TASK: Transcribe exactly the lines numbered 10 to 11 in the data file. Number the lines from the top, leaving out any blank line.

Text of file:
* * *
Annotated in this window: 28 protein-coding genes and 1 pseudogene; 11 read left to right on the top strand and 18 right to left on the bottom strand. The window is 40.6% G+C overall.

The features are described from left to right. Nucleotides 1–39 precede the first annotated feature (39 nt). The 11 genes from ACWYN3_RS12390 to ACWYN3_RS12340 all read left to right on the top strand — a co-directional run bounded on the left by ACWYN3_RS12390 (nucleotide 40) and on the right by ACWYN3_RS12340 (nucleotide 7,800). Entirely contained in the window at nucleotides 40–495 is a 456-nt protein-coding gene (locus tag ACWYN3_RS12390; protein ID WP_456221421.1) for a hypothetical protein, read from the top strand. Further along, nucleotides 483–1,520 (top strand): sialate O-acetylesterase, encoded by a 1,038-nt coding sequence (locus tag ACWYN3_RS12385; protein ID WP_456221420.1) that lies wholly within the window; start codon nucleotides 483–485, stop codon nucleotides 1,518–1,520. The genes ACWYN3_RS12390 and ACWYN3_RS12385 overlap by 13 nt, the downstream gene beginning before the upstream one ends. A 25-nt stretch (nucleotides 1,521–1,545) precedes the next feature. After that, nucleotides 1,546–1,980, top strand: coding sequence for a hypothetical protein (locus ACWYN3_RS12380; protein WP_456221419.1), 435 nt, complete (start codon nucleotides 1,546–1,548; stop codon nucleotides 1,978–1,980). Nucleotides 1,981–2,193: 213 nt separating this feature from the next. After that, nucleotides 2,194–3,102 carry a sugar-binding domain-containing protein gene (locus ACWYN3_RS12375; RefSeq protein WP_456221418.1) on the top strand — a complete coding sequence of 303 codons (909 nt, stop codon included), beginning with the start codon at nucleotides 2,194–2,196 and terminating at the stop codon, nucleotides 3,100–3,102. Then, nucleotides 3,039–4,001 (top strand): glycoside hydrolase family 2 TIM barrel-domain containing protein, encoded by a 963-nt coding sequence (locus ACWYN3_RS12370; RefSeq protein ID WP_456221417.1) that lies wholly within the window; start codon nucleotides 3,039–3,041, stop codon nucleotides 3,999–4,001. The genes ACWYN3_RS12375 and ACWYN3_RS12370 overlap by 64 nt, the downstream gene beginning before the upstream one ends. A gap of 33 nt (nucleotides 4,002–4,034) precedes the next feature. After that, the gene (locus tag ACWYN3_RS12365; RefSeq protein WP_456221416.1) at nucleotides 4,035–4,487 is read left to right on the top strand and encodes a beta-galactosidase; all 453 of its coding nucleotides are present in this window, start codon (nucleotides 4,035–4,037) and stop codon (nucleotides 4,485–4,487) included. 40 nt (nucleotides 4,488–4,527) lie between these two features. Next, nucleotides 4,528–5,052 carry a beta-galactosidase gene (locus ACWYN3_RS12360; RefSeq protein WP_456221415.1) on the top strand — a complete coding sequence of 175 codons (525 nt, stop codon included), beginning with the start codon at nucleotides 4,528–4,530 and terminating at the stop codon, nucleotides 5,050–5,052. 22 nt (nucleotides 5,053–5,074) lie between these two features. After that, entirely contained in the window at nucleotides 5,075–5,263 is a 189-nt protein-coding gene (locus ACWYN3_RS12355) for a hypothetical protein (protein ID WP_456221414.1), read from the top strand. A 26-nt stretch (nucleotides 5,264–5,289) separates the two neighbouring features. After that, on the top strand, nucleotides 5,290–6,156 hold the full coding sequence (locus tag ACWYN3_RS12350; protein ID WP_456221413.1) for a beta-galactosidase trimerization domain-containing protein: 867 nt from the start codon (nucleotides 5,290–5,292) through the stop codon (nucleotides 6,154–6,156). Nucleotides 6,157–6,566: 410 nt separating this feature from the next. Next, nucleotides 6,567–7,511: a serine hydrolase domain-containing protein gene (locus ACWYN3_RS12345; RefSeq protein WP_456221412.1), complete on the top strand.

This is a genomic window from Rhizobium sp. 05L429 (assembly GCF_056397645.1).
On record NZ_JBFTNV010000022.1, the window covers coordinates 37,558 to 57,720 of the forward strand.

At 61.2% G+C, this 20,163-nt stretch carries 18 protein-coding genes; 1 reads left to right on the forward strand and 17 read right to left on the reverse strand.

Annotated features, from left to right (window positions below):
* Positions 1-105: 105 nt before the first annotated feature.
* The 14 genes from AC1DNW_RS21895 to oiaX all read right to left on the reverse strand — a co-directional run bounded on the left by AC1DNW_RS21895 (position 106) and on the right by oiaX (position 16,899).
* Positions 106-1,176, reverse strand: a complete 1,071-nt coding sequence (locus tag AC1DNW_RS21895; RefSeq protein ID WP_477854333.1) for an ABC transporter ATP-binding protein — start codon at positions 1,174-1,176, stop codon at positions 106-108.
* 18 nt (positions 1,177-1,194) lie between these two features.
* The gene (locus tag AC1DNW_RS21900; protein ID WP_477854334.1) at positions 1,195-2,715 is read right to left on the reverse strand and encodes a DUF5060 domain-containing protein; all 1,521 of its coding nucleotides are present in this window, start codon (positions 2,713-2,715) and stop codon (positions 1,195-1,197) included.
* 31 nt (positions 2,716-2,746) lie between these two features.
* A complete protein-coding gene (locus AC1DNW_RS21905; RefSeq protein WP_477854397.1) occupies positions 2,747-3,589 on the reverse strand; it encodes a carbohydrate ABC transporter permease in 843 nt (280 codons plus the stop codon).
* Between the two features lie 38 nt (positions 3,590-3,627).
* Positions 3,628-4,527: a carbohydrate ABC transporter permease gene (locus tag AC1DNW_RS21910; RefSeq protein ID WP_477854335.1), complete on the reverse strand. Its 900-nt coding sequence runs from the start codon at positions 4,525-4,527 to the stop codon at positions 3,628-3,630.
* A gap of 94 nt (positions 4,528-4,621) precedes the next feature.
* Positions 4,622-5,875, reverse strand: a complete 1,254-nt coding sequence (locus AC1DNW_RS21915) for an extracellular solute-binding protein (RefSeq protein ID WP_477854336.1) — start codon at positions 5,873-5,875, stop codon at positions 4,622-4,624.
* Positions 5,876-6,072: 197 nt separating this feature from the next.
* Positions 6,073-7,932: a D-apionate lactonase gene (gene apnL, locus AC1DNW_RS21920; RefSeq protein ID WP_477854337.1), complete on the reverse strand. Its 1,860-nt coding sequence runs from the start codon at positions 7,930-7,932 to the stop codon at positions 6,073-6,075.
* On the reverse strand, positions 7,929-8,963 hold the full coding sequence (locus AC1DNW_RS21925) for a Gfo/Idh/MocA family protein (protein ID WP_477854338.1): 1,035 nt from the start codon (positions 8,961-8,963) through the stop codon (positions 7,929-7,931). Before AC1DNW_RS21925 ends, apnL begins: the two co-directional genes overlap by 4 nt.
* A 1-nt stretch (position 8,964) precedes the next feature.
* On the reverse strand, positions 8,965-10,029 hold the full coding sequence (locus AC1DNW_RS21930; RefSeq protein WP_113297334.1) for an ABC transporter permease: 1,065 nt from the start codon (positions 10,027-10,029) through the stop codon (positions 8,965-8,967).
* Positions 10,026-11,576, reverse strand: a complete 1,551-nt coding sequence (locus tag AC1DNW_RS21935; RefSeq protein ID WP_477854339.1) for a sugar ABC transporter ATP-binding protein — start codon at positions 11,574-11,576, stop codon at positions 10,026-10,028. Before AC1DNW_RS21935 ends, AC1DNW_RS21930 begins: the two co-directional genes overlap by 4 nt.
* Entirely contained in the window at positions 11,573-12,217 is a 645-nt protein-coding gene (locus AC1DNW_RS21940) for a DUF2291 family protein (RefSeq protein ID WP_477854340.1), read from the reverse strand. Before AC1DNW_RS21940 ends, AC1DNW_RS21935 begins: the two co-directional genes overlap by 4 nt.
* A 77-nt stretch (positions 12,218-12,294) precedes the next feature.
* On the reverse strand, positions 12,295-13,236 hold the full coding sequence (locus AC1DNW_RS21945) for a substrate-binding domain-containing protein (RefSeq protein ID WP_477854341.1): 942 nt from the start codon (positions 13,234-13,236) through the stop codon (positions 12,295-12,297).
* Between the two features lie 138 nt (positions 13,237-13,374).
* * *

* 18 nt (positions 1,177-1,194) lie between these two features.
* The gene (locus tag AC1DNW_RS21900; protein ID WP_477854334.1) at positions 1,195-2,715 is read right to left on the reverse strand and encodes a DUF5060 domain-containing protein; all 1,521 of its coding nucleotides are present in this window, start codon (positions 2,713-2,715) and stop codon (positions 1,195-1,197) included.